Have you ever seen something you can’t explain? Did it vanish as fast as it appeared?
Perhaps that thing you saw was lurking in the shadows, and you caught a glimpse of it before it went back into hiding.
There’s a good chance, of course, that the thing you saw simply emerged from your imagination.
Or maybe, just maybe, it didn’t…
Sapphire Smyth is no stranger to rejection. When she was only a baby, her father abandoned her after her mother died. Since then, Sapphire has never felt like she belonged anywhere, or with anyone. To make things worse, her foster carers have now turned their back on her – on her eighteenth birthday. After living with them throughout her childhood, Sapphire has to find a new home. Is it any wonder she finds it hard to trust people?
Abandoned by the people she called family, Sapphire is alone and searching for some meaning in her life. Except that meaning has already come looking for her. When she discovers mysterious creatures lurking in the shadows, Sapphire soon realises that her fate is unlike anything she had ever imagined.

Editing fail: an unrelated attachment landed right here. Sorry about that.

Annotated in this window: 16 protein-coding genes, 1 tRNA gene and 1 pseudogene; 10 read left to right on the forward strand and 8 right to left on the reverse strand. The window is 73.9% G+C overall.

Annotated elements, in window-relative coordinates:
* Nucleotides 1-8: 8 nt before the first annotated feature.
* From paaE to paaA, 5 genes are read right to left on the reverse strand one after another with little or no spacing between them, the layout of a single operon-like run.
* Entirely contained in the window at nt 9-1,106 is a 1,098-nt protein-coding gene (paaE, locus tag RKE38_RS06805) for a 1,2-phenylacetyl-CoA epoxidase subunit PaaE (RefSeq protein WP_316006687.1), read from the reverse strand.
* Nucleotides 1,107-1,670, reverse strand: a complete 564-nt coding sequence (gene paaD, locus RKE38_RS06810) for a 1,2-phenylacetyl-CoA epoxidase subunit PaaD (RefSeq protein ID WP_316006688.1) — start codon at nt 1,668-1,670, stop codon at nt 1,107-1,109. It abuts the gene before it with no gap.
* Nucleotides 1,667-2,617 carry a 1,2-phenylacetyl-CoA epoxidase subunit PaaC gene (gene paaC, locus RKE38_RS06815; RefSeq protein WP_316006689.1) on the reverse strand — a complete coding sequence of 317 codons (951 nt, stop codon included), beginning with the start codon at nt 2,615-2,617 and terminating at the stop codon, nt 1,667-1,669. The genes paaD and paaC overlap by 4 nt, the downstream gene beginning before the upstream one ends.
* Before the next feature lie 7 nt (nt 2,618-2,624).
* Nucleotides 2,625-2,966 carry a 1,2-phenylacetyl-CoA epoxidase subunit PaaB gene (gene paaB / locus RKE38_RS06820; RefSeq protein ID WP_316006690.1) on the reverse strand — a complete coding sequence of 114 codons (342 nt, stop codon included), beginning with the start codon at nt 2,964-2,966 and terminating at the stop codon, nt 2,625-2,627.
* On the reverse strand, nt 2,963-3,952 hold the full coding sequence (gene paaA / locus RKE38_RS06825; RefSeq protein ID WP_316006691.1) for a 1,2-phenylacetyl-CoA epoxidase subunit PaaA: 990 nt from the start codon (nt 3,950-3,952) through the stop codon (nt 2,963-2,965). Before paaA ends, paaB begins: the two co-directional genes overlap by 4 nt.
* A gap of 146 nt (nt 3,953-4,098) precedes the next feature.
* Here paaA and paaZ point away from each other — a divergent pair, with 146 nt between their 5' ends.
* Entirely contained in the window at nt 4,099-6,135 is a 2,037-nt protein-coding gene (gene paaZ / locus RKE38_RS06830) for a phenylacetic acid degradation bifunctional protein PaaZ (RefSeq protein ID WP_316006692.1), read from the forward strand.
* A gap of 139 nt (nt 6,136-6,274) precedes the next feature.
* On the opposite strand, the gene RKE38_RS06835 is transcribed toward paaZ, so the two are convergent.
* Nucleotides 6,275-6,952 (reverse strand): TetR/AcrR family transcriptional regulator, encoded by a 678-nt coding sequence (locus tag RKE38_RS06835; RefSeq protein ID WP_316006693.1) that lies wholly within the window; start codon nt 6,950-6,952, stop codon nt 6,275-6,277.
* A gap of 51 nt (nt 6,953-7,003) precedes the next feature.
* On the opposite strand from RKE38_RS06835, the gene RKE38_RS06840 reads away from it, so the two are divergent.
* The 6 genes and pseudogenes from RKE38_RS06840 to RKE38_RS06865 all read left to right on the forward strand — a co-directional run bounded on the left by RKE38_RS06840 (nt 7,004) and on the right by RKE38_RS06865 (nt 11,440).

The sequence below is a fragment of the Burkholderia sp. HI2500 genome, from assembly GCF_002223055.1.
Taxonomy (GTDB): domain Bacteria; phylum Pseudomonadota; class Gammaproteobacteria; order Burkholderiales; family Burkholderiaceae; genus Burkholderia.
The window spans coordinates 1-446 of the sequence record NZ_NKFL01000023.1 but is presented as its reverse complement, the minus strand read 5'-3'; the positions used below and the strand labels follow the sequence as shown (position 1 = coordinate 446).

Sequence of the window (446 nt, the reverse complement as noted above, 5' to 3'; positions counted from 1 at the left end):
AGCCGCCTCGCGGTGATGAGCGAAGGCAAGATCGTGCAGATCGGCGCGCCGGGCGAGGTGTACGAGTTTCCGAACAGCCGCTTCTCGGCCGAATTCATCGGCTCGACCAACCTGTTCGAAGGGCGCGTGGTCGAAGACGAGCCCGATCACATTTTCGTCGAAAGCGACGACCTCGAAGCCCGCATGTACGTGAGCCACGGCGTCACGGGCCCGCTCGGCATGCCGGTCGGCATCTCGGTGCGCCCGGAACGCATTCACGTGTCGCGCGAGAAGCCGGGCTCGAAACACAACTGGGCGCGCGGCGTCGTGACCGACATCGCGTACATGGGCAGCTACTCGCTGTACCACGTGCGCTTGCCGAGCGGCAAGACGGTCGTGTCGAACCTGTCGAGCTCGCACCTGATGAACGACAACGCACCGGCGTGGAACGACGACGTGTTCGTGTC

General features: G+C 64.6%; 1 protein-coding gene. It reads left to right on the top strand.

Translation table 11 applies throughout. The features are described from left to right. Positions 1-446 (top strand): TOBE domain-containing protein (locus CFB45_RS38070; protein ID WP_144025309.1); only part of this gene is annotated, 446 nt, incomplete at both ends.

The serial novel isn’t something new, Charles Dickens serialised his stories in magazines, as did Sir Arthur Conan Doyle, back in the Victorian and Edwardian eras. We don’t really do the same thing nowadays, but the rise of e-books could potentially be a new way to serialise stories for a modern readership.
However, I don’t think this particular story needed that treatment, in fact I think it could have done without it. This first tranche is weak, needing to pack a lot of information into its pages, and with multiple chapters, perhaps gives too much. Tighter editing would have been a real blessing as the concept and ideas within the story are pretty sound.
Sapphire Smyth turns 18, inherits an unusual heirloom, and discovers the world beneath the humdrum existence that she never knew was there. That’s a pretty decent concept, and one that could have been really interesting to play with.
But, the plot is all over the place, as is the characterisation. Sapphire isn’t very empathetic or relatable, she’s just a spoilt brat really. And the other characters are so weak as to be non-existent, where they needed to be stronger, in order to balance Sapphire out.
I have the next two instalments to read, and hopefully it improves and becomes a much more interesting and enjoyable read, and this uneven and overly exposition heavy first section is just a glitch as I really did want to enjoy this.
*I was kindly gifted a copy of this e-book in exchange for taking part in the blog tour but all opinions remain my own.